Ultimatium - Hwainoo 3.5/5

Reviewed: 8-22-08





Tracklist:

1. Fight the time
2. Dreamlife
3. Set the sails
4. Storms
5. Descent
6. On the edge
7. Play the game
8. Whispers (Of the world)


Still a relatively new sighting on the Finnish power metal landscape, Ultimatium have finally released their 2nd CD, 4 years after debuting with 'New dawn'. Featuring some experienced players from respected if not exactly well-known bands in their ranks, it won't come as any great surprise that they play melodic power metal that is laced with complex keyboard arrangements, lightning-quick solos and soaring vocals.

Though generally pretty unoriginal, 'Hwainoo' does feature some more progressive arrangements than one might expect, and a couple of narrow misses aside, the songs are uniformly strong enough that their derivative nature does not hamper their likeability.

"Fight the time" is the expected and obligatory opening barnstormer, mostly reminiscent of Finnish grandmasters Stratovarius, though with keyboards more reminiscent of Freedom Call during the rampant chorus. The belting Michael Kiske-esque vocals that former Dreamtale singer Tomi Viiltola employs in the chorus are a contributing factor to the quality of the song and the CD as a whole though a touch more gravelly on the verses, his voice tends to burst into life when the songs crescendo and his input to the band is an invaluable one.

In contrast to his melodic approach, a couple of black metal vocalists help out with some screams (but curiously no actual singing) during "On the edge", a varied and much grander effort that shows a more ambitious side that Ultimatium are beginning to display, featuring several distinct and atmospheric keyboard sections from founding member Matti Pulkkinen.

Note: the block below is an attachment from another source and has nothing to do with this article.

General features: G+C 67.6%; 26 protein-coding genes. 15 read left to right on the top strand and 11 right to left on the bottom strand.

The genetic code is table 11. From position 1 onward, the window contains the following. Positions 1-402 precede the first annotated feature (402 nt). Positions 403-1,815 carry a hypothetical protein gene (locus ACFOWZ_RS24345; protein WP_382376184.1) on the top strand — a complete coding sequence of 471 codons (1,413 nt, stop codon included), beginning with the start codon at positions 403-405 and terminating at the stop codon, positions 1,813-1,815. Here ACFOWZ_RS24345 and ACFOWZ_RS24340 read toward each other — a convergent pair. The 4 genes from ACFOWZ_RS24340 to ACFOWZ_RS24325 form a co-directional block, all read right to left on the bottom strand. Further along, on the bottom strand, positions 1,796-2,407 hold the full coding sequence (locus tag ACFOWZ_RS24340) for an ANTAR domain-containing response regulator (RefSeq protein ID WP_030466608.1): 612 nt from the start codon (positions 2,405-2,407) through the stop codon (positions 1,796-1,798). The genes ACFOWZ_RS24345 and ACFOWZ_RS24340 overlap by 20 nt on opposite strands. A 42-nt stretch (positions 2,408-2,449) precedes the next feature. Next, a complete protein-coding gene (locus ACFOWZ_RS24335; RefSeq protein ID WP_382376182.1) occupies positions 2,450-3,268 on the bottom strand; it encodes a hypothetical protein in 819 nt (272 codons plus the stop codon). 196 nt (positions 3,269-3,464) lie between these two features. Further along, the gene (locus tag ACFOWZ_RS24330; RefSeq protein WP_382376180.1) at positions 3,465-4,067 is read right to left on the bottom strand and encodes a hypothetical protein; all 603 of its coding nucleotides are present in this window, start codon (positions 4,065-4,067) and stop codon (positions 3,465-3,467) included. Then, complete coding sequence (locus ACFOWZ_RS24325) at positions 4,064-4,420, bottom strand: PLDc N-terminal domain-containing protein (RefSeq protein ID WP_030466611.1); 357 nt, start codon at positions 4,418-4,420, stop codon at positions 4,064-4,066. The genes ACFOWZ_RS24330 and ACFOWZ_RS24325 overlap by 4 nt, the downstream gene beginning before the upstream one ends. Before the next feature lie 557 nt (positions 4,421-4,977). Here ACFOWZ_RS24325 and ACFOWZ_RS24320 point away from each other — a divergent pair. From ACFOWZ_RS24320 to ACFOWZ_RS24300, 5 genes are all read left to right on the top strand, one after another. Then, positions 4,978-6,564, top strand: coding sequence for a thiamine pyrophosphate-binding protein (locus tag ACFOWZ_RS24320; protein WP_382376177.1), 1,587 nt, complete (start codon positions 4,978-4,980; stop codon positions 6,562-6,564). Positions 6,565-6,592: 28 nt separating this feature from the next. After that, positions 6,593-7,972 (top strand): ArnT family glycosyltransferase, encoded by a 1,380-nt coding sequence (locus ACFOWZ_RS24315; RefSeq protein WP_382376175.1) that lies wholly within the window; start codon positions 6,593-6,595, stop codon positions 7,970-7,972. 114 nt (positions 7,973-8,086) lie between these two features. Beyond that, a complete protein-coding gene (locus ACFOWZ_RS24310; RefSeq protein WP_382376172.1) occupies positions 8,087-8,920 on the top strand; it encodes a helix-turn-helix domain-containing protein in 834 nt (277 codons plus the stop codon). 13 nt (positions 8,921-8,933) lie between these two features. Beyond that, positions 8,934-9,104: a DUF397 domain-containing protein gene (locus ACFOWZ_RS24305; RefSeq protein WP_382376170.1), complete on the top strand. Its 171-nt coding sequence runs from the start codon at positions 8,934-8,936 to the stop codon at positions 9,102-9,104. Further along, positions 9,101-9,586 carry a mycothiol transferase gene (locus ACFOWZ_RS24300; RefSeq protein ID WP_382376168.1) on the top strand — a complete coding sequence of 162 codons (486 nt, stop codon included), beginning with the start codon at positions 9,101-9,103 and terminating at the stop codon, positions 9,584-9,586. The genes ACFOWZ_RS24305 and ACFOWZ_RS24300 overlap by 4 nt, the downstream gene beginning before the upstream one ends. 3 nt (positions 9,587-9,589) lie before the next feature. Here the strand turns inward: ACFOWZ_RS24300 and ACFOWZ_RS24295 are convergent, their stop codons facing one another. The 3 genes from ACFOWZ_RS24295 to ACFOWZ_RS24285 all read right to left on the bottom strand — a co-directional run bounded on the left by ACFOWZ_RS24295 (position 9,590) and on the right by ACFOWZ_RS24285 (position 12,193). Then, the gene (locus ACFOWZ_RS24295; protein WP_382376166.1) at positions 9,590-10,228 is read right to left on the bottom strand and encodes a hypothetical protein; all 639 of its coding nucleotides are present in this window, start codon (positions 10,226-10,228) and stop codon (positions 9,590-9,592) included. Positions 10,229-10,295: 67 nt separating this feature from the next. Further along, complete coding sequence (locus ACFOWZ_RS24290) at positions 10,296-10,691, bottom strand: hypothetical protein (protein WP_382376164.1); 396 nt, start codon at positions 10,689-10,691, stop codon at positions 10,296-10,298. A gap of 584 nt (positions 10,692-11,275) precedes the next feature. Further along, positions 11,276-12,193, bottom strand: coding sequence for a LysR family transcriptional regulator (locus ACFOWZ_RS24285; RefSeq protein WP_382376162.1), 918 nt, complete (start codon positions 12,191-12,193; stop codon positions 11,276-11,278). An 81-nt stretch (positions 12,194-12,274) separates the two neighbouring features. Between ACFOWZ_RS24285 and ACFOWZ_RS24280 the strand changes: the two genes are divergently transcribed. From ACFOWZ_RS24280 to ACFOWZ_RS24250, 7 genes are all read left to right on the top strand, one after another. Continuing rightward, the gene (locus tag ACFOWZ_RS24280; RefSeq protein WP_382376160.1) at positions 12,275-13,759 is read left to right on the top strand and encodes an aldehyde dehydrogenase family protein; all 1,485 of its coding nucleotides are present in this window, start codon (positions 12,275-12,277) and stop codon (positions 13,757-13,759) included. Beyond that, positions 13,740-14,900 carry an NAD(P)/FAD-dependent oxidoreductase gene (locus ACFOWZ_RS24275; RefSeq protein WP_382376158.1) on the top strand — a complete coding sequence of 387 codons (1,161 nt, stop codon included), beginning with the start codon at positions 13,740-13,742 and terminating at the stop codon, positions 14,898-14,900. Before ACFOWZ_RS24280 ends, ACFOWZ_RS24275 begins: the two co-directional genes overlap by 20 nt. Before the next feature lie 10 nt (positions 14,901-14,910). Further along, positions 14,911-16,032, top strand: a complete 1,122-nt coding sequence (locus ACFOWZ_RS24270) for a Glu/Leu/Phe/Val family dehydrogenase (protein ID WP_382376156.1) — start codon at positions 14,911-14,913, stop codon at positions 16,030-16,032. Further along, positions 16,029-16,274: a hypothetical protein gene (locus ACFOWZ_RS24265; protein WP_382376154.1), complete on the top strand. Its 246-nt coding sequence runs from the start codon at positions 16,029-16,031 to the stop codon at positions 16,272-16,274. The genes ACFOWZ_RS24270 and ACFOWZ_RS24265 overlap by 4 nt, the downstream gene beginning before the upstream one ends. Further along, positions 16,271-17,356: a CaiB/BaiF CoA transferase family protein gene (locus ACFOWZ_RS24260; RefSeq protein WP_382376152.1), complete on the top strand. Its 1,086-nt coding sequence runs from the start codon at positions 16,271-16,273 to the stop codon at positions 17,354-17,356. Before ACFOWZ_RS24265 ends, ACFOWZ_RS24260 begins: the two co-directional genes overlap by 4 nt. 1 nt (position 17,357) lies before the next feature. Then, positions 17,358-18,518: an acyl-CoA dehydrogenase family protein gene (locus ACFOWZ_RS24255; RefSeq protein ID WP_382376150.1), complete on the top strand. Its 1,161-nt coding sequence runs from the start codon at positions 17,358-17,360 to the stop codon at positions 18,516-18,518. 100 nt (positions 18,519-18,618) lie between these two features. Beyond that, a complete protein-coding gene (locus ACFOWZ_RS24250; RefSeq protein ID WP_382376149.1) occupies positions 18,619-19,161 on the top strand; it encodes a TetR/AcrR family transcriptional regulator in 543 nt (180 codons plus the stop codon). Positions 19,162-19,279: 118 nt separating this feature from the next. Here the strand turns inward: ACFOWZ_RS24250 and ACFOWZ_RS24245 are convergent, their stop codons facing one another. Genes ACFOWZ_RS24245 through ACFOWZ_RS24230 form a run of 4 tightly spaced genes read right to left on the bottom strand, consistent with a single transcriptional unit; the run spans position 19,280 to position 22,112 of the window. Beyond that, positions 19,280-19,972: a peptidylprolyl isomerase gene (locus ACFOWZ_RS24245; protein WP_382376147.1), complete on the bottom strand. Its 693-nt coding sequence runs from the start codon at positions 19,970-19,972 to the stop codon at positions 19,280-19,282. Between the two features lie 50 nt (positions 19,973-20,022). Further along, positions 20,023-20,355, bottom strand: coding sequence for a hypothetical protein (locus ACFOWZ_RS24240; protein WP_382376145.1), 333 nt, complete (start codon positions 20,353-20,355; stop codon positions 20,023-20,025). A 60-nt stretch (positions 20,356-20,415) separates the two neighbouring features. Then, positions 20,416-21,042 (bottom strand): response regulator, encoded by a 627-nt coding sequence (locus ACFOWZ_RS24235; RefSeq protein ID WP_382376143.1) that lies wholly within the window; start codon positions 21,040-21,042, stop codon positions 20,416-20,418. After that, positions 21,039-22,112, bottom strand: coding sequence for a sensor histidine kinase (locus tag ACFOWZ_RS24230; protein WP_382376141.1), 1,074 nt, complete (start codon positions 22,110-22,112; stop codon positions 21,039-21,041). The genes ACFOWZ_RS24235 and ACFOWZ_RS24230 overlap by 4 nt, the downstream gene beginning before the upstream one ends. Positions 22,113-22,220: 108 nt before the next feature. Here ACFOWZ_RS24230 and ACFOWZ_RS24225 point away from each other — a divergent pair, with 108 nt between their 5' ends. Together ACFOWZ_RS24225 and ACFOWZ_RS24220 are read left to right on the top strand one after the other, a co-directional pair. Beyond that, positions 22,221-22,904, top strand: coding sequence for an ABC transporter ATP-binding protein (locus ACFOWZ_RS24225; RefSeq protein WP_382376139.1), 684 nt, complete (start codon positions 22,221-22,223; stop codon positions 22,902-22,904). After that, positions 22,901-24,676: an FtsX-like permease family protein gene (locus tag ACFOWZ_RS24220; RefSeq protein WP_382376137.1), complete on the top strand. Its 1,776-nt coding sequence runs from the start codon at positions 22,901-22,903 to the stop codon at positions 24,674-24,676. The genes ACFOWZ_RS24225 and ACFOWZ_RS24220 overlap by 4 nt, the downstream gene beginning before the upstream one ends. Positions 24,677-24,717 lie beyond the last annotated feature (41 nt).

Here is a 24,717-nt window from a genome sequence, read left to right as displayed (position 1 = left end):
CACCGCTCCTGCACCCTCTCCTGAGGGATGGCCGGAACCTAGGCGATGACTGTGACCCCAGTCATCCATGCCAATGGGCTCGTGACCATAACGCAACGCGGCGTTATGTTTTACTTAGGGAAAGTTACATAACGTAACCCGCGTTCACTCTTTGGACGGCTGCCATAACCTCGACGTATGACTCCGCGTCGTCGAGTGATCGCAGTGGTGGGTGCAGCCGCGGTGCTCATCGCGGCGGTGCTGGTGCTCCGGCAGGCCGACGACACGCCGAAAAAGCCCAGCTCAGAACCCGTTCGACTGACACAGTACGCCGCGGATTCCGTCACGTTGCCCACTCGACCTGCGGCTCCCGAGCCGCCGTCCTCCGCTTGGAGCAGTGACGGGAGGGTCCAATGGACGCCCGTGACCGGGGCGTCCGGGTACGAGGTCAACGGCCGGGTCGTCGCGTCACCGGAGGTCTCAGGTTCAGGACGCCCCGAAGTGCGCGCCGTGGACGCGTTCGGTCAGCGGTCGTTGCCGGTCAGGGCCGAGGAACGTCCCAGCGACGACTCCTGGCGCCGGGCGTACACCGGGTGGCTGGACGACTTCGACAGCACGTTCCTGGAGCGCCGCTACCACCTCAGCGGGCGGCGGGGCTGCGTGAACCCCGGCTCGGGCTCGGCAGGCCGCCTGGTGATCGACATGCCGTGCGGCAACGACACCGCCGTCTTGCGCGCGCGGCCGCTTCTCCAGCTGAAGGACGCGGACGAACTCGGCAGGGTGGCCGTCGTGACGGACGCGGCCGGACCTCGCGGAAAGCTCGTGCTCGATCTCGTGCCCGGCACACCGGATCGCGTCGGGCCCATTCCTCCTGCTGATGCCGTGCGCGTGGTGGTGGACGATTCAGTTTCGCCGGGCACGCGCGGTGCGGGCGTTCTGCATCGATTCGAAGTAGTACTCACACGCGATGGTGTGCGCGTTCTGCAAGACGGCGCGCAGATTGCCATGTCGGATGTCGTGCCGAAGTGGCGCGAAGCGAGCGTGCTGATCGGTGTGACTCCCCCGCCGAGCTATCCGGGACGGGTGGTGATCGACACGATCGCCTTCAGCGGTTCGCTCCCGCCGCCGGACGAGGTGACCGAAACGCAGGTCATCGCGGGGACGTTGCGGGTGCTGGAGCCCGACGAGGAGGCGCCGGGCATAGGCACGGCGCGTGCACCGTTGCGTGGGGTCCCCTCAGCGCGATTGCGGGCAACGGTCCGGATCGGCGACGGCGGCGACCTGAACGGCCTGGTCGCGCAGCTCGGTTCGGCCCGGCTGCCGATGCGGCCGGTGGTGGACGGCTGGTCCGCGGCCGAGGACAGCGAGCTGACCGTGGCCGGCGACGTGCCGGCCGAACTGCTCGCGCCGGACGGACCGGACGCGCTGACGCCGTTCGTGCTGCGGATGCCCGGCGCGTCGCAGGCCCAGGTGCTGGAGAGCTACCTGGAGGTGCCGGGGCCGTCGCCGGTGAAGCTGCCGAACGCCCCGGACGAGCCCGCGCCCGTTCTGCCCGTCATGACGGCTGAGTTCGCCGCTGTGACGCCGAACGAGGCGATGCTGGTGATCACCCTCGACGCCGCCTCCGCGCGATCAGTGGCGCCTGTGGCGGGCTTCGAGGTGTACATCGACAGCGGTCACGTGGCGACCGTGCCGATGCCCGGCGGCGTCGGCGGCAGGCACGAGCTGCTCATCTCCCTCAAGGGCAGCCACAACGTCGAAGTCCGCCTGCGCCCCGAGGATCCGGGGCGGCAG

"Storms" is the big ballad of the CD, and unfortunately doesn't quite work, feeling a little forced and tepid. Along with the simply uninspiring "Descent", it is a weak point in the tracklist (crucially, they follow one another right on the center point) and causes the CD to deflate a little as whole. This minor collapse in an otherwise rock-solid set of songs prevent 'Hwainoo' from breaking Ultimatium into the top tier, but it should still make for a worthwhile addition to a melodic power metal fan's collection.

With Stratovarius in a state of suspended animation (and Revolution Renaissance not exactly setting the heather alight in their stead) and Sonata Arctica tooling about in pseudo-progressive boredom, there is an opening for a big melodic power metal band in their style. Ultimatium may not yet be at the level of their predecessors, but they have the potential to give it a damn good shot. It matters not a jot that the style is nothing new if the big guns aren't interested in carrying on their own good work someone else may as well have a go at holding the torch. Best of luck to them.



CREAG




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